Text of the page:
This study will examine conflict in interpersonal relationships and the overlap between victim and offender statuses. Nearly five decades of research has revealed a strong association between criminal offending and victimization. This 31-month project will investigate the etiology of the victim-offender overlap through the design and application of new measurement tools to understand the nature of interpersonal conflicts including mechanisms that generate conflict escalation. 

The iCOR research objectives are (1) to determine the nature, incidence, and coincidence of forms of interpersonal conflict and resulting conflict management styles in an existing nationally-representative cohort of 18-32 year old adults ("Primes"); and (2) to assess the nature of conflicts and conflict management behavioral patterns within and outside intimate partner dyads, using information reported by both the Prime respondents and their intimate Partners (identified via referral by the Prime) on themselves, each other, and conflicts with other parties. Dyadic models allow researchers to model relationships as a unit of analysis, and allow them to circumvent respondent favorability bias in survey responses, providing a novel third-party report of the Prime respondent's behavioral tendencies in conflict situations.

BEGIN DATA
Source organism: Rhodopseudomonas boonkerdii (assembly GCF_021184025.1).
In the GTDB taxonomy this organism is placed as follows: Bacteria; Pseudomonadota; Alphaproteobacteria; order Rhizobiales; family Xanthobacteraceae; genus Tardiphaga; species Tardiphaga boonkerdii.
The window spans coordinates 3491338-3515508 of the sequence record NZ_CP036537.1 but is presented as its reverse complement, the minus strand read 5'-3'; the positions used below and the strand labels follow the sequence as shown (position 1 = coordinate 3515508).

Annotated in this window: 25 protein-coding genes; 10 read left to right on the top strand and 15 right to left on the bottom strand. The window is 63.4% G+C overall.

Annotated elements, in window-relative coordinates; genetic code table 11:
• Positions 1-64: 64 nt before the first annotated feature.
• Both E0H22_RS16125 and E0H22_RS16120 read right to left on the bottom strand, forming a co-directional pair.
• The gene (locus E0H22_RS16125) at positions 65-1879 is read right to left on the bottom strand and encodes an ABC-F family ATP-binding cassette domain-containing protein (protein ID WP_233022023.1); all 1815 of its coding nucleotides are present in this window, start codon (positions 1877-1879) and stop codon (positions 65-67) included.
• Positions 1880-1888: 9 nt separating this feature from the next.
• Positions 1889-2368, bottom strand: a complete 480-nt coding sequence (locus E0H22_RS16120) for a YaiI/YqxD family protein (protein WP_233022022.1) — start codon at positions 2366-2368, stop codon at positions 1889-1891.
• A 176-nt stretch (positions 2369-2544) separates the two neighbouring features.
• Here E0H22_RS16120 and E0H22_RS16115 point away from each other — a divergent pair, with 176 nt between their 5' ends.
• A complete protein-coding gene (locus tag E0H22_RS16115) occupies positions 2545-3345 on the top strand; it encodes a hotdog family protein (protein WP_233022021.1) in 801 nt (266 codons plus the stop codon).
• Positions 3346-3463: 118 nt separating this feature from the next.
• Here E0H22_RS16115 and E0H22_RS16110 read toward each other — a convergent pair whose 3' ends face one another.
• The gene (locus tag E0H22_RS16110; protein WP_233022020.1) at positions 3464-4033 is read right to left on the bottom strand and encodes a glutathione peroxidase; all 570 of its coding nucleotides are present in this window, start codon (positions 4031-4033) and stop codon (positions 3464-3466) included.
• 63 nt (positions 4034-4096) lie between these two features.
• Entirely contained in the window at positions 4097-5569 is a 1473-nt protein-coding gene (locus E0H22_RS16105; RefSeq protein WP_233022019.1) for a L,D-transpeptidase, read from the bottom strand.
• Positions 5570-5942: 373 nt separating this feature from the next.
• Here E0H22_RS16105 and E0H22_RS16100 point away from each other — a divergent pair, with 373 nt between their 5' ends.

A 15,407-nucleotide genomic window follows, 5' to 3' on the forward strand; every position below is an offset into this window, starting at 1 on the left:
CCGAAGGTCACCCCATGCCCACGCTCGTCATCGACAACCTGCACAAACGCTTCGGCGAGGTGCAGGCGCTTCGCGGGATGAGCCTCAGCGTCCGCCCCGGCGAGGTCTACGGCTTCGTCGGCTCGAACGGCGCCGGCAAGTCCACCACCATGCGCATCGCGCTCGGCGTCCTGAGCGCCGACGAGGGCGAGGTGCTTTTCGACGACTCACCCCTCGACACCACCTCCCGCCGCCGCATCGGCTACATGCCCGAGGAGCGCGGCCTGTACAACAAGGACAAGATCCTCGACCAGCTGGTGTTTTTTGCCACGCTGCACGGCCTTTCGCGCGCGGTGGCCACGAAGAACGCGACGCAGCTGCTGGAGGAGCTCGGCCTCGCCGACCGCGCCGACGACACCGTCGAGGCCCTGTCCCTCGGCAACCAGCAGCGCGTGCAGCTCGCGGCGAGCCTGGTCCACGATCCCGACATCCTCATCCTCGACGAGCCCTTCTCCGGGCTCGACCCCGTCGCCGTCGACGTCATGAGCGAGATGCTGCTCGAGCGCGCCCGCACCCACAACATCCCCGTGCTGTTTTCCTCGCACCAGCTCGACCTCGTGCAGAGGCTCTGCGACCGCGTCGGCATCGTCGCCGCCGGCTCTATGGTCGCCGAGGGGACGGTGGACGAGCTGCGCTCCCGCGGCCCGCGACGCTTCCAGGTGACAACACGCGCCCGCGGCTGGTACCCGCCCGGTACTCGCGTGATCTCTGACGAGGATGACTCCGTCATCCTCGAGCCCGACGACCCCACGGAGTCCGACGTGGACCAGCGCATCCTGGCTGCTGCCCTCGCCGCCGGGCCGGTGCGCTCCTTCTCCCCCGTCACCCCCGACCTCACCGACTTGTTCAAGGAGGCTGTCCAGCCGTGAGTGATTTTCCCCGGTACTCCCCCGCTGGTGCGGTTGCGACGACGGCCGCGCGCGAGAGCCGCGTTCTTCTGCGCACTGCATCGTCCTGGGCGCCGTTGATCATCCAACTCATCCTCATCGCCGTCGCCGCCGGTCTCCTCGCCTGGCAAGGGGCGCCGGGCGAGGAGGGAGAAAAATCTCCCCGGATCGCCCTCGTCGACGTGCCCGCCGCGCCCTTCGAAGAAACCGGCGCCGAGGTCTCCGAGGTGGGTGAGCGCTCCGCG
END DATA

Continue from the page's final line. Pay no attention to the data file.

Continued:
The iCOR study, designed by NORC at the University of Chicago and the University of Iowa, draws on NORC's probability-based panel responding via an integrated system of online and telephone survey modalities (AmeriSpeak).  

The investigators will use this novel data to examine the behavioral patterns that generate the victim-offender overlap. This is the first nationally representative study to examine dyadic and third party data on conflict patterns and conflict management styles, to investigate cross-situational consistency, and escalation patterns to understand the overlap between victimization and perpetration.